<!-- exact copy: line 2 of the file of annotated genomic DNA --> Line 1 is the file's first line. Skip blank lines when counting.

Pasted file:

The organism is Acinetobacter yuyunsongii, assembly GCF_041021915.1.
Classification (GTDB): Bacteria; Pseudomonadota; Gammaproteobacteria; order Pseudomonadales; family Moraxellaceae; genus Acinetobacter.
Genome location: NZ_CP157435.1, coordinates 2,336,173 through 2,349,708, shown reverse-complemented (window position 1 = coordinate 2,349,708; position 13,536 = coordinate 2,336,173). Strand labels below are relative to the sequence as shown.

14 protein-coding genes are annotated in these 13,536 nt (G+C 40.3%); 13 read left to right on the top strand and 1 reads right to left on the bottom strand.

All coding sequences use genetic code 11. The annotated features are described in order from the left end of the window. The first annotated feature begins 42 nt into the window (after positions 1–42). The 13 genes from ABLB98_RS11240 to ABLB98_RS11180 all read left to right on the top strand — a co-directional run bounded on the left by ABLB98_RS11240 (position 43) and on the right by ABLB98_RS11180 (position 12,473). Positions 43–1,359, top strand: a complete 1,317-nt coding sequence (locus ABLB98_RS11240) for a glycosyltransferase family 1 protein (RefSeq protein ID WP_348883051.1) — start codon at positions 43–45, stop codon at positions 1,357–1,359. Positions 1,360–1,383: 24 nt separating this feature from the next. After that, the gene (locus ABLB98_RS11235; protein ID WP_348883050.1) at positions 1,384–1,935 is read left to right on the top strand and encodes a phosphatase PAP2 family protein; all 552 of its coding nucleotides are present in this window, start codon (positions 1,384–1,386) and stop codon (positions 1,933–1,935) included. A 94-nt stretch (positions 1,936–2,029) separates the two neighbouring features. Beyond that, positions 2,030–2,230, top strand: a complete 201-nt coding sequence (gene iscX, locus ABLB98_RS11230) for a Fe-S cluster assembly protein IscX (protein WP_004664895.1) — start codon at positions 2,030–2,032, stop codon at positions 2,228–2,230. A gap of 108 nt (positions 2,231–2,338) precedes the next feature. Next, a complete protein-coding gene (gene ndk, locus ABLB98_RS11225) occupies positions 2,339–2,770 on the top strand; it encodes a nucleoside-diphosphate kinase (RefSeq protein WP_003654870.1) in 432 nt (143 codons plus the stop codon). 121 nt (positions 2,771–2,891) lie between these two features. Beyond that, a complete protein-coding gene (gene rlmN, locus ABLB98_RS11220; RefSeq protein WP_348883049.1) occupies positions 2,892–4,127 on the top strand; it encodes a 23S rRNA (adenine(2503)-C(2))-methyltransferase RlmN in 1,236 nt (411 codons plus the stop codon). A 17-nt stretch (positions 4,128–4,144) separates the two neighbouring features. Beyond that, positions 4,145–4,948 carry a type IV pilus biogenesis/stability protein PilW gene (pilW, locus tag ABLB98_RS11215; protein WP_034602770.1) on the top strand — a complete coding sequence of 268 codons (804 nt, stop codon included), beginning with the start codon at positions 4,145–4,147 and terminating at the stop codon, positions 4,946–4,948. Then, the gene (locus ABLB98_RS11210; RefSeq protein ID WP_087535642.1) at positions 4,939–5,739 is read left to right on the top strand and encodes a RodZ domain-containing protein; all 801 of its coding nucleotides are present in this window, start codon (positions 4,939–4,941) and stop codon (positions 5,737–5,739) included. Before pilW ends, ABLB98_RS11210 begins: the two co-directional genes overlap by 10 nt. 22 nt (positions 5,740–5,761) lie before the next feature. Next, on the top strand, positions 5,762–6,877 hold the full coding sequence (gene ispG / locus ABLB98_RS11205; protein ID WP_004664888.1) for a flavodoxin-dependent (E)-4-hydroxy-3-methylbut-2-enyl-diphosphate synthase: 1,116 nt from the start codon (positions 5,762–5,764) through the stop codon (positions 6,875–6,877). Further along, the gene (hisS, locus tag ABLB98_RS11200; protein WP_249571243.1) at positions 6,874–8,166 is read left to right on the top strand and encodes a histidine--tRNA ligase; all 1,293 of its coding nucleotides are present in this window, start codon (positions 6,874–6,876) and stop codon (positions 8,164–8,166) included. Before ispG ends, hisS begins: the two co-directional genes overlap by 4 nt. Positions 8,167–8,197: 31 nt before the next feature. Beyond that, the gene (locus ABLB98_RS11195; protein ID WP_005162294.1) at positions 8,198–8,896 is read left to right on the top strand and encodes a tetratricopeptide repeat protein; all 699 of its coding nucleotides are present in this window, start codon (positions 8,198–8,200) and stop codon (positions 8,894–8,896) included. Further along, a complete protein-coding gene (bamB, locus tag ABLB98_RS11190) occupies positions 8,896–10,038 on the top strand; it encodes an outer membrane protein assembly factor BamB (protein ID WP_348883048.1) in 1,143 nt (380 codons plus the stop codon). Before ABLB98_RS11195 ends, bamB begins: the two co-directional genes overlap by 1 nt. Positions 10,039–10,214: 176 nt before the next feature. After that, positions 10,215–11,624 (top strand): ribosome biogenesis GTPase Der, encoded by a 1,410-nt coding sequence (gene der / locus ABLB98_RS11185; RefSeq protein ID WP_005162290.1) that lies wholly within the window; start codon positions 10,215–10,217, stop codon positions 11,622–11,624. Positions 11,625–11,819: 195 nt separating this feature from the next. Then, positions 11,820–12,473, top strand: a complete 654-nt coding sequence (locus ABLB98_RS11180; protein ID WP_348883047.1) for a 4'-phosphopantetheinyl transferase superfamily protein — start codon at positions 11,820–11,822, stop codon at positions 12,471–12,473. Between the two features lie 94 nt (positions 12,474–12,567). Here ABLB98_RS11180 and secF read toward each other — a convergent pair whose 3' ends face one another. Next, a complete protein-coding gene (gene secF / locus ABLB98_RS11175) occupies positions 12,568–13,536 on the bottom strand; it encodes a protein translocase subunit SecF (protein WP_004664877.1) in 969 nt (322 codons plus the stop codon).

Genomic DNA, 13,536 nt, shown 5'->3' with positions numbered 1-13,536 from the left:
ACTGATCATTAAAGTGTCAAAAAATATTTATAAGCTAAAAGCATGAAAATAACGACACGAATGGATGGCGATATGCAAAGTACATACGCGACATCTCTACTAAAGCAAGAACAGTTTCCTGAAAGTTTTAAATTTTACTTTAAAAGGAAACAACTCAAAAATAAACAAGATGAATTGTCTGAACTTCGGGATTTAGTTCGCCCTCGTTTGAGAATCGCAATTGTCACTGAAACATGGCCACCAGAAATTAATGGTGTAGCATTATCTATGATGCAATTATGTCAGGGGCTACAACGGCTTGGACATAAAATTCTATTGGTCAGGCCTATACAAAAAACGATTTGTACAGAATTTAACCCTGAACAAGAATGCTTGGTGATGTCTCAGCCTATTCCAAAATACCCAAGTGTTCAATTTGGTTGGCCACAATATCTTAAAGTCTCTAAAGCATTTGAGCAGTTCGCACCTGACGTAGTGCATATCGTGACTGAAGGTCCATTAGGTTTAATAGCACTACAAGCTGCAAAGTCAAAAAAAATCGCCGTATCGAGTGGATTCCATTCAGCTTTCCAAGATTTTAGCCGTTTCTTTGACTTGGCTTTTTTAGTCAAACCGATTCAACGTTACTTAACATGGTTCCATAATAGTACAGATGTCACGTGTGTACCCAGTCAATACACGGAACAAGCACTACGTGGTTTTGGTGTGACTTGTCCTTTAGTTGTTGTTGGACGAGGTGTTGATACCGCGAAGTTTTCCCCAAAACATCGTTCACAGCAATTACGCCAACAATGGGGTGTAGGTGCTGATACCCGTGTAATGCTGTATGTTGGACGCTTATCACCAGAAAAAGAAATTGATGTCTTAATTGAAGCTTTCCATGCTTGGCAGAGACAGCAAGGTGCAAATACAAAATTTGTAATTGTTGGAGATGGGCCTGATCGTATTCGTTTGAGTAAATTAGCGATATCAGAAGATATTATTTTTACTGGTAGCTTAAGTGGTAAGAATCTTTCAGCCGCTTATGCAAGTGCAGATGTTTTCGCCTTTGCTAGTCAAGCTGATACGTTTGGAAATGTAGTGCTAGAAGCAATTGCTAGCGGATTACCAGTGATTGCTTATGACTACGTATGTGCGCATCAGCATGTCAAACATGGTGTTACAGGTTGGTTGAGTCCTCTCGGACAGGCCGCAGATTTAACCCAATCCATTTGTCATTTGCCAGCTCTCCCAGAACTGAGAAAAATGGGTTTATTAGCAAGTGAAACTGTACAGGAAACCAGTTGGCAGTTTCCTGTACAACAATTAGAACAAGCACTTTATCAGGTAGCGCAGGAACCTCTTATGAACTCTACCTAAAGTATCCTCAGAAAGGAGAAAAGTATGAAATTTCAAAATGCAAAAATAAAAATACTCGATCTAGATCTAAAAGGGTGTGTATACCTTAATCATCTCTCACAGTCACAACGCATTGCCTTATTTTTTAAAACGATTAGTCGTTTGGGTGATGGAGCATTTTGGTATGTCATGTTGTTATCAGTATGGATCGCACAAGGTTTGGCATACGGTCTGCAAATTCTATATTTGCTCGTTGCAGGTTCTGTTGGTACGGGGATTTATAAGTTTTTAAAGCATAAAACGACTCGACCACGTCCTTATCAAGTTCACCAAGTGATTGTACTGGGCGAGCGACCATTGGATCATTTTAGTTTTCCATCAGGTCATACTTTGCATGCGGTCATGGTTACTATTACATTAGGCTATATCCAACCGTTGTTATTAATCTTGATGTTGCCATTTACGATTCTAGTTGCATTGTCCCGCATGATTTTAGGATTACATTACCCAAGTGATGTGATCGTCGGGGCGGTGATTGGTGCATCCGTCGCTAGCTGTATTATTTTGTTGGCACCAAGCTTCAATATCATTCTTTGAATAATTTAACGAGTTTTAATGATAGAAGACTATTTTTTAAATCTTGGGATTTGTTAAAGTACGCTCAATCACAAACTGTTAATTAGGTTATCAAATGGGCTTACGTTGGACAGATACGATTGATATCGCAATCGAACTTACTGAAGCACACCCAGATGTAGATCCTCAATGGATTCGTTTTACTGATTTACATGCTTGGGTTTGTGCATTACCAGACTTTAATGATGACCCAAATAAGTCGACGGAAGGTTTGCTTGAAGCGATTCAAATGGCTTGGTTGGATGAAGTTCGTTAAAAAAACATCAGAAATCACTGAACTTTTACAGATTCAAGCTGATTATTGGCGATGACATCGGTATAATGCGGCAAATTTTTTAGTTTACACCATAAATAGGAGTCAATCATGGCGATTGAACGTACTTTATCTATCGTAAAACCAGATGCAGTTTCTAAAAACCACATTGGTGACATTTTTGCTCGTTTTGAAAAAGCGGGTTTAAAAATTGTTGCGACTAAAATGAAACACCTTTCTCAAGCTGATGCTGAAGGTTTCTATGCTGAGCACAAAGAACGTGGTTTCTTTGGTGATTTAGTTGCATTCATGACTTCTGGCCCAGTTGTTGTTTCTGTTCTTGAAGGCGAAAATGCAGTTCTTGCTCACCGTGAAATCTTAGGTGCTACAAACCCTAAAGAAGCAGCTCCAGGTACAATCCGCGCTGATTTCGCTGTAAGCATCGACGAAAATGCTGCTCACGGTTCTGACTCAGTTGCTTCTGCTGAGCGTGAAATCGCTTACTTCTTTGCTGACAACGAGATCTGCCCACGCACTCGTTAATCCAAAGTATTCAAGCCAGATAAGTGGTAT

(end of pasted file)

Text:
Classification (GTDB): Bacteria; Pseudomonadota; Gammaproteobacteria; order Pseudomonadales; family Moraxellaceae; genus Acinetobacter.